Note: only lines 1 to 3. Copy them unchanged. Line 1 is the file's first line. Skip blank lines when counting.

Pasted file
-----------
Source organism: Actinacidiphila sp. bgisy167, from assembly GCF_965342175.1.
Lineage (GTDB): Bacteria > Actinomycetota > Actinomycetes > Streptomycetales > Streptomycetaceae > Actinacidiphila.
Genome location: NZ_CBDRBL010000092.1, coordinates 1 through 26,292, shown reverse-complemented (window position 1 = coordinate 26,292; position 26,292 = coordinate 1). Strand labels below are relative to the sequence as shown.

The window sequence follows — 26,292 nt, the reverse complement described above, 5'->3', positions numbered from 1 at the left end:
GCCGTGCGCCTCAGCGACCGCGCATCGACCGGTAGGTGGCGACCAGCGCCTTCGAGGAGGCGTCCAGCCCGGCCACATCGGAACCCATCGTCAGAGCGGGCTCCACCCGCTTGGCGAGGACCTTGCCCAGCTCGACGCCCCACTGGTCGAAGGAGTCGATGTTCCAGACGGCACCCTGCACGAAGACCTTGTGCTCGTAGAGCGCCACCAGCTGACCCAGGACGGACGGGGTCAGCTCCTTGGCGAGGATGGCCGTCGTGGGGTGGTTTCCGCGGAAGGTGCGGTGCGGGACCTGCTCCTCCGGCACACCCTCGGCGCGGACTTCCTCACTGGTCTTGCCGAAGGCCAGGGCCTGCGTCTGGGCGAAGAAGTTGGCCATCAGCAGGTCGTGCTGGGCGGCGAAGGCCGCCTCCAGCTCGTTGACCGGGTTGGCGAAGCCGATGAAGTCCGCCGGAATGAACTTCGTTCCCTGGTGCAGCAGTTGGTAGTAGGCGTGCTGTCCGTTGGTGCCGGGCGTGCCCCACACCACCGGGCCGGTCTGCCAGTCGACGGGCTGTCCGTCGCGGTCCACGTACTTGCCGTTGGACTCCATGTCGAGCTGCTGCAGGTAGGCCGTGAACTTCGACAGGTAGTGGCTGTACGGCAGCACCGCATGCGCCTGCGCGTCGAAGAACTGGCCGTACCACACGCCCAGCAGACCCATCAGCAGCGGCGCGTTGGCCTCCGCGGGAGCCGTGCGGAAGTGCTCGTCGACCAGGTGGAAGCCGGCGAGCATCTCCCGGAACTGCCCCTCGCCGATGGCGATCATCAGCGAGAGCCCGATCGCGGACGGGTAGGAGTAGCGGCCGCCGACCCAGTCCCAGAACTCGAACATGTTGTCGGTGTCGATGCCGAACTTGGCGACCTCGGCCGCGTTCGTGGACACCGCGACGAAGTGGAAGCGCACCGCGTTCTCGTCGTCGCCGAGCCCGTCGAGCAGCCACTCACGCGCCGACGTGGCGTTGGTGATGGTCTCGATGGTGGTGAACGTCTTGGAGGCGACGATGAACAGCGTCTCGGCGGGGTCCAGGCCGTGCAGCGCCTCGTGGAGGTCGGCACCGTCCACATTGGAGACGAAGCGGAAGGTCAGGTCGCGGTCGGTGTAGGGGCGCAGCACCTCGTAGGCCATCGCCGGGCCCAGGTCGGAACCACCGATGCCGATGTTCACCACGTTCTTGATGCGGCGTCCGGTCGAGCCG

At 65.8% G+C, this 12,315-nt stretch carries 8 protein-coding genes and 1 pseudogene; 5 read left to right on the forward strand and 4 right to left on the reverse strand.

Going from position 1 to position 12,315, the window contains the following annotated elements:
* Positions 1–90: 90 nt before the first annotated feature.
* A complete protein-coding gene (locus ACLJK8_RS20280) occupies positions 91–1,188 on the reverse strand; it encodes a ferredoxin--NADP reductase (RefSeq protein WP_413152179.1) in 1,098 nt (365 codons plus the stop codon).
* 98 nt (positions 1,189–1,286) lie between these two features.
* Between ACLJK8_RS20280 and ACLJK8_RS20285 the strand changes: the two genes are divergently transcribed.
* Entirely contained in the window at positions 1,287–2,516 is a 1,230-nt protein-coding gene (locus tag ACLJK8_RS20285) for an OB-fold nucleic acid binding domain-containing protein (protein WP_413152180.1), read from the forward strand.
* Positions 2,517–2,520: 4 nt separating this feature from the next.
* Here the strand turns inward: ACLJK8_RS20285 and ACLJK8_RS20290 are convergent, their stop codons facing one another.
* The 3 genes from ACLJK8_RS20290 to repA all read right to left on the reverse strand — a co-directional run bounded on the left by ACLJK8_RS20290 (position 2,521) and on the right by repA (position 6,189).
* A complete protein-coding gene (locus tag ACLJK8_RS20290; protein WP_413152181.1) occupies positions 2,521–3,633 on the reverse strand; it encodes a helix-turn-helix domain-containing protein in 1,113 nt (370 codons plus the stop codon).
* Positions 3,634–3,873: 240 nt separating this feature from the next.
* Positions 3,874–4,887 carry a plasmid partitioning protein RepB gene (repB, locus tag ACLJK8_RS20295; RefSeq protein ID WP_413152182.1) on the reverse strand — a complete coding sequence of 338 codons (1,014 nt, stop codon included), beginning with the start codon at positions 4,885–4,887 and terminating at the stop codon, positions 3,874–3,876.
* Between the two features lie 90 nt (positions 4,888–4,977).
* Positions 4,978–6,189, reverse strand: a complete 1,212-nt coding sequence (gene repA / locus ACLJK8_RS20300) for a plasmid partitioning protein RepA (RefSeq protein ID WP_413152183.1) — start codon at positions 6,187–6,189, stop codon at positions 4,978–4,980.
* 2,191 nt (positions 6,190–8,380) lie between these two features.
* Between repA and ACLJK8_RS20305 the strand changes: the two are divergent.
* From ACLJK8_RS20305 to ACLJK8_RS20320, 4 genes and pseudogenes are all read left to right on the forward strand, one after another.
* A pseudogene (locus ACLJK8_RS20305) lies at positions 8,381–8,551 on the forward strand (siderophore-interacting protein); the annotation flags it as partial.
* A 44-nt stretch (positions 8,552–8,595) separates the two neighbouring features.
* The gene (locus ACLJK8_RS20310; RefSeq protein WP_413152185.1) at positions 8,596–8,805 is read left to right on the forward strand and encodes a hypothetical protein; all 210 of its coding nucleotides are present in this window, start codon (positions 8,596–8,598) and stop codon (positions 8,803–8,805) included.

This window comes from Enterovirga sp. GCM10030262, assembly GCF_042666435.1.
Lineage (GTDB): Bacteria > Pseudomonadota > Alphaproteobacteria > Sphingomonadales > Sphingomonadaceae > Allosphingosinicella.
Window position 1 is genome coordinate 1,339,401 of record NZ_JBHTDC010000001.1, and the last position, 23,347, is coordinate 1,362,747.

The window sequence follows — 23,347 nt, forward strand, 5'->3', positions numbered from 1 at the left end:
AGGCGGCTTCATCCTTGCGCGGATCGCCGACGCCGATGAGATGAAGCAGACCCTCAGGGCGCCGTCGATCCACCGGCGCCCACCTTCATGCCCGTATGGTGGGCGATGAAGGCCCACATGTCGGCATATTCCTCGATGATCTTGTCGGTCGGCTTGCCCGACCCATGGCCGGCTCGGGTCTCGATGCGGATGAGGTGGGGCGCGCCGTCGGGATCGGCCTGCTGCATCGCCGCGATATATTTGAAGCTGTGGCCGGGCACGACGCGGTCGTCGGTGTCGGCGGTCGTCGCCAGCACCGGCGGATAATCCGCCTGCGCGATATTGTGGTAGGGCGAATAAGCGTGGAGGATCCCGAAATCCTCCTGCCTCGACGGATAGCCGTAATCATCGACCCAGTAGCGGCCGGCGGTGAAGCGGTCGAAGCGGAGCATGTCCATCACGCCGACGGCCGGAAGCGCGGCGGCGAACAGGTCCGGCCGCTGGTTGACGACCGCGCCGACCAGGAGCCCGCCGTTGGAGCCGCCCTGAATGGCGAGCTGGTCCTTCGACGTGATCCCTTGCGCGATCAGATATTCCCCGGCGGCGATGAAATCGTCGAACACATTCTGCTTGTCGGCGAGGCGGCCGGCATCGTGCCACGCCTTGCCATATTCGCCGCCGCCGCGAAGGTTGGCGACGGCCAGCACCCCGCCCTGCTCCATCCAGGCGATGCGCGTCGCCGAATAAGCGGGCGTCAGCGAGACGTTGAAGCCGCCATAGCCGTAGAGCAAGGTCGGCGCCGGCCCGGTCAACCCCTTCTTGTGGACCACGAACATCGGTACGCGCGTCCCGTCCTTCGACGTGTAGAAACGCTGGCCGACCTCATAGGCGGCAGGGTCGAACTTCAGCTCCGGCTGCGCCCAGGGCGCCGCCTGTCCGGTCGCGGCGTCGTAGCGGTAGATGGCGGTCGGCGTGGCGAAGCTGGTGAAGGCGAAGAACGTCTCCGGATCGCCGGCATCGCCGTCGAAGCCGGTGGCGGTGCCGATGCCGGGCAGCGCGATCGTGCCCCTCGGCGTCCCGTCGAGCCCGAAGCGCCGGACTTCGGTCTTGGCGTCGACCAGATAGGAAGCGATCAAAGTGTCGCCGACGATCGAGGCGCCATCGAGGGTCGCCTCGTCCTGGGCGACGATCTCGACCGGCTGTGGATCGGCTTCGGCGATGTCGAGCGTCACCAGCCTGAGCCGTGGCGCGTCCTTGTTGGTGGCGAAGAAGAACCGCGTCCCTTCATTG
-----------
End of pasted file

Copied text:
Source organism: Actinacidiphila sp. bgisy167, from assembly GCF_965342175.1.
Lineage (GTDB): Bacteria > Actinomycetota > Actinomycetes > Streptomycetales > Streptomycetaceae > Actinacidiphila.
Genome location: NZ_CBDRBL010000092.1, coordinates 1 through 26,292, shown reverse-complemented (window position 1 = coordinate 26,292; position 26,292 = coordinate 1). Strand labels below are relative to the sequence as shown.